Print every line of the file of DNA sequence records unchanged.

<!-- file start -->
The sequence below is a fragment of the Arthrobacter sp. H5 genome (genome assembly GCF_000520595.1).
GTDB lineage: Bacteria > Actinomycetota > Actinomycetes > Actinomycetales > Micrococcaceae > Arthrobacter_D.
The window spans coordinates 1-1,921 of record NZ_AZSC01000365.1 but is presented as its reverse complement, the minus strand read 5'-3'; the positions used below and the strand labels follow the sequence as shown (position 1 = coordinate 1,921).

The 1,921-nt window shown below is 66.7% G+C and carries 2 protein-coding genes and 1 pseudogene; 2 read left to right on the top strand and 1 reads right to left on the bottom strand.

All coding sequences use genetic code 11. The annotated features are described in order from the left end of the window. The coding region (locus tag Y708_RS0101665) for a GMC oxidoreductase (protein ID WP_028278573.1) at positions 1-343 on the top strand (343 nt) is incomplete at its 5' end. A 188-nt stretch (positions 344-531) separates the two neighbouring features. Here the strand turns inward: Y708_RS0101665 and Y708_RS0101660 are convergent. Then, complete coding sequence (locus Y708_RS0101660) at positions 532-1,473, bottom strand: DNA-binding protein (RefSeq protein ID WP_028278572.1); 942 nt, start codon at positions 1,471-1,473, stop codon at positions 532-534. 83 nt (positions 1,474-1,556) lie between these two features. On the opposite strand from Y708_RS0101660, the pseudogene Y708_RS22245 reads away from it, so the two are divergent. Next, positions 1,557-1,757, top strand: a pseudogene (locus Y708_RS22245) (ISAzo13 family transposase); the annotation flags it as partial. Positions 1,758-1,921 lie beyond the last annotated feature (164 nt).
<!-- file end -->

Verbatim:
The sequence below is a fragment of the Arthrobacter sp. H5 genome (genome assembly GCF_000520595.1).
GTDB lineage: Bacteria > Actinomycetota > Actinomycetes > Actinomycetales > Micrococcaceae > Arthrobacter_D.
The window spans coordinates 1-1,921 of record NZ_AZSC01000365.1 but is presented as its reverse complement, the minus strand read 5'-3'; the positions used below and the strand labels follow the sequence as shown (position 1 = coordinate 1,921).

The 1,921-nt window shown below is 66.7% G+C and carries 2 protein-coding genes and 1 pseudogene; 2 read left to right on the top strand and 1 reads right to left on the bottom strand.

All coding sequences use genetic code 11. The annotated features are described in order from the left end of the window. The coding region (locus tag Y708_RS0101665) for a GMC oxidoreductase (protein ID WP_028278573.1) at positions 1-343 on the top strand (343 nt) is incomplete at its 5' end. A 188-nt stretch (positions 344-531) separates the two neighbouring features. Here the strand turns inward: Y708_RS0101665 and Y708_RS0101660 are convergent. Then, complete coding sequence (locus Y708_RS0101660) at positions 532-1,473, bottom strand: DNA-binding protein (RefSeq protein ID WP_028278572.1); 942 nt, start codon at positions 1,471-1,473, stop codon at positions 532-534. 83 nt (positions 1,474-1,556) lie between these two features. On the opposite strand from Y708_RS0101660, the pseudogene Y708_RS22245 reads away from it, so the two are divergent. Next, positions 1,557-1,757, top strand: a pseudogene (locus Y708_RS22245) (ISAzo13 family transposase); the annotation flags it as partial. Positions 1,758-1,921 lie beyond the last annotated feature (164 nt).